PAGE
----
Partly because an unofficial moratorium on executions lasted until last April, when the U.S. Supreme Court gave its blessing to the lethal injection method employed by most states and the federal government, 2008 ended with the lowest number of executions in 14 years. The Kansas City Star says that the rush of executions some expected to follow the high court ruling turned instead into a trickle everywhere except Texas, which carried out 18 of the country's 37 executions. Richard Dieter of the Death Penalty Information Center, which opposes executions, says, “It takes millions of taxpayer dollars to arrive at a single execution 15 years after the trial.”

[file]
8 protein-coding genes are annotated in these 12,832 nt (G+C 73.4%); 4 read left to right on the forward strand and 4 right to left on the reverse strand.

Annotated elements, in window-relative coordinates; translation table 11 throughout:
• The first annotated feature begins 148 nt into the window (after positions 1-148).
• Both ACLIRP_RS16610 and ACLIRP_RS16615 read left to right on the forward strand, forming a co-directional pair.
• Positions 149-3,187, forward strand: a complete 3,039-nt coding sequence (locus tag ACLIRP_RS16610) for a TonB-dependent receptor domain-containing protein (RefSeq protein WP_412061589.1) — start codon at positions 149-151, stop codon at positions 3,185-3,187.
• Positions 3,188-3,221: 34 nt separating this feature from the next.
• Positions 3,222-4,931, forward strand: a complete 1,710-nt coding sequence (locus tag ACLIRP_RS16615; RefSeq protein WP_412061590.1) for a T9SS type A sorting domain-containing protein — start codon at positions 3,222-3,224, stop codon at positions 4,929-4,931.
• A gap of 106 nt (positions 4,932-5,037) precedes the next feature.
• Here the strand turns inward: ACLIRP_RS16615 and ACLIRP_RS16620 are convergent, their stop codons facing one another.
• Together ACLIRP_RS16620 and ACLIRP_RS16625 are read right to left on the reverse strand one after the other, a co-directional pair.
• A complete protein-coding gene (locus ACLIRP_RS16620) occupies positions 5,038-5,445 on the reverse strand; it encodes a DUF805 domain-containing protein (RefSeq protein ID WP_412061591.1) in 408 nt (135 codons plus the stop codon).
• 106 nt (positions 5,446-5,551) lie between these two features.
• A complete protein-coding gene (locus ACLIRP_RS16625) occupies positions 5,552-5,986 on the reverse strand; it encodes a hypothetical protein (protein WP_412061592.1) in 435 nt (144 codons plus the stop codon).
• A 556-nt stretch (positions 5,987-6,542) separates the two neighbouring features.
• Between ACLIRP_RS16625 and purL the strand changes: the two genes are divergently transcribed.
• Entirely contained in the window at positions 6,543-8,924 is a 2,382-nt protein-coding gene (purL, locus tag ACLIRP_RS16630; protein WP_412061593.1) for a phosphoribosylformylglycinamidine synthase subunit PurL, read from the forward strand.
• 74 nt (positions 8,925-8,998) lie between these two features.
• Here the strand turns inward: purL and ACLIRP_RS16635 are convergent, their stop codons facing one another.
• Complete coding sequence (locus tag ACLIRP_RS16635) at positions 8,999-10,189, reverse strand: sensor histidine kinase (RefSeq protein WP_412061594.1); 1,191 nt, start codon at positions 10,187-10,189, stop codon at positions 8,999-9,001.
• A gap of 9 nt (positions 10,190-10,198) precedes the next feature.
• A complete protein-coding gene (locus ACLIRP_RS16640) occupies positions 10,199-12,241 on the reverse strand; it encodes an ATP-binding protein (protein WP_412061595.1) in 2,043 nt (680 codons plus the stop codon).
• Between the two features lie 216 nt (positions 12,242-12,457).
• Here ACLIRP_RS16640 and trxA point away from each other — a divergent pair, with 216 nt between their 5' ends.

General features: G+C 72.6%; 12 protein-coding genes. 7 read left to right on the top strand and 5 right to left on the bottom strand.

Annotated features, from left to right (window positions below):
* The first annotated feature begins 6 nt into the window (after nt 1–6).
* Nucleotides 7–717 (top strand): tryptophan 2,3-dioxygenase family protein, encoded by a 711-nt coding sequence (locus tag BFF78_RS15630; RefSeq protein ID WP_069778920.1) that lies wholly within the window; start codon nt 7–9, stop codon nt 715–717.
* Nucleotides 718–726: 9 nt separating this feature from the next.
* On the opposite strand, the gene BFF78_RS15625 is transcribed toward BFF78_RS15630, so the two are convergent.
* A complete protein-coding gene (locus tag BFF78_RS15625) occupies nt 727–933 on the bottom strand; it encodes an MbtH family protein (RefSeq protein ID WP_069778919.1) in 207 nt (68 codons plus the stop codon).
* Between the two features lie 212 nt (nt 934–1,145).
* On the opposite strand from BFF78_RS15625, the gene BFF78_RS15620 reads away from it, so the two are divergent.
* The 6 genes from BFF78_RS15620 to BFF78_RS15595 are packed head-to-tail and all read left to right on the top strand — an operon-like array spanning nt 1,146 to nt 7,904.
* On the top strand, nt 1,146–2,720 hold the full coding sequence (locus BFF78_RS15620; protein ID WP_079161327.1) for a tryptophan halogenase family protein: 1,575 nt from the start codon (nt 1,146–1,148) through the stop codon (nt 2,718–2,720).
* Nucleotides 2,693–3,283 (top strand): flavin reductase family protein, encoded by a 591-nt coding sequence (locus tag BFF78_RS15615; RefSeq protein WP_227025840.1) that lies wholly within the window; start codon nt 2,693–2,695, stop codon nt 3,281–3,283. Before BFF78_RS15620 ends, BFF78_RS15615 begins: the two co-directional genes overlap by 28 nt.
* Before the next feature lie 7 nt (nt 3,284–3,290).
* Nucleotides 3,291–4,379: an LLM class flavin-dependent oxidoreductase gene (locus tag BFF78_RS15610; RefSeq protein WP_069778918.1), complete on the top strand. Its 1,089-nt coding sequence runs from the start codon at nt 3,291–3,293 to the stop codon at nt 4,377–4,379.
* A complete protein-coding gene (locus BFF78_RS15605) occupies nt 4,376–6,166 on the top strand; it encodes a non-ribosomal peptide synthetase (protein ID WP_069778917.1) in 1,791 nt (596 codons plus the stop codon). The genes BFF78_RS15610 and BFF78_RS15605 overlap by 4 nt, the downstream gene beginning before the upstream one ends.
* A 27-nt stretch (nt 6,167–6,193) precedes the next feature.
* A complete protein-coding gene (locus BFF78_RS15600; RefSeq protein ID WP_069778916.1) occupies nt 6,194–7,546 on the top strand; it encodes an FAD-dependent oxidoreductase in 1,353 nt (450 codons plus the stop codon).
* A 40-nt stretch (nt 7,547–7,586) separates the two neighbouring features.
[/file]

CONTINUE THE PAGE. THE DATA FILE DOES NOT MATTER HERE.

The number of people sentenced to death dropped in 2008 to the lowest number since the death penalty was reinstated in 1976. State death sentences have decreased by more than 40 percent since the 1990s; federal death sentences were 50 percent during the same time period. Dudley Sharp, a victim's advocate and pro-death penalty expert, said the drop in new death sentences may reflect a decrease in homicides along with the reluctance of prosecutors to pursue death cases in states where judges tend to be anti-death penalty. Several states convened commissions in 2008 to study the death penalty. Maryland's panel recommended that the state abolish it. A California commission found that it cost the state $138 million each year to maintain its death penalty system.